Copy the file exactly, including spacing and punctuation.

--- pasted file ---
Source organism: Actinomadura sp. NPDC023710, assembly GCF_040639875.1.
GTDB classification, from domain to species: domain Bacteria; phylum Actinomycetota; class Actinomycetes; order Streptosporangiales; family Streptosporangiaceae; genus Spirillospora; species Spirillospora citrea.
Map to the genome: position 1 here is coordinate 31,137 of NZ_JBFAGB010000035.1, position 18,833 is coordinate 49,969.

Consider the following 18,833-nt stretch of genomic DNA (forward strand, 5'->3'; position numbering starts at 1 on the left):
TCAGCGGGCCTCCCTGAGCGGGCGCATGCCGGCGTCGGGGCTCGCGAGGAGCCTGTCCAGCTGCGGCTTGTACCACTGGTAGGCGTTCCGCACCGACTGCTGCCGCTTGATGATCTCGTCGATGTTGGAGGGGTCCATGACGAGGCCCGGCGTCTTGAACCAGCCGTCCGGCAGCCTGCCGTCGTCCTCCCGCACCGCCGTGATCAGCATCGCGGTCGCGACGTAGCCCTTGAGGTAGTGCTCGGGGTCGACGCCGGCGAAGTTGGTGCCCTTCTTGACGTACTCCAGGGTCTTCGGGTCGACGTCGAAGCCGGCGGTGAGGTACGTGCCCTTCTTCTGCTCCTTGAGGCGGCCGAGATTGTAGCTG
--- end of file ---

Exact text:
Source organism: Actinomadura sp. NPDC023710, assembly GCF_040639875.1.
GTDB classification, from domain to species: domain Bacteria; phylum Actinomycetota; class Actinomycetes; order Streptosporangiales; family Streptosporangiaceae; genus Spirillospora; species Spirillospora citrea.
Map to the genome: position 1 here is coordinate 31,137 of NZ_JBFAGB010000035.1, position 18,833 is coordinate 49,969.

Consider the following 18,833-nt stretch of genomic DNA (forward strand, 5'->3'; position numbering starts at 1 on the left):
TCAGCGGGCCTCCCTGAGCGGGCGCATGCCGGCGTCGGGGCTCGCGAGGAGCCTGTCCAGCTGCGGCTTGTACCACTGGTAGGCGTTCCGCACCGACTGCTGCCGCTTGATGATCTCGTCGATGTTGGAGGGGTCCATGACGAGGCCCGGCGTCTTGAACCAGCCGTCCGGCAGCCTGCCGTCGTCCTCCCGCACCGCCGTGATCAGCATCGCGGTCGCGACGTAGCCCTTGAGGTAGTGCTCGGGGTCGACGCCGGCGAAGTTGGTGCCCTTCTTGACGTACTCCAGGGTCTTCGGGTCGACGTCGAAGCCGGCGGTGAGGTACGTGCCCTTCTTCTGCTCCTTGAGGCGGCCGAGATTGTAGCTG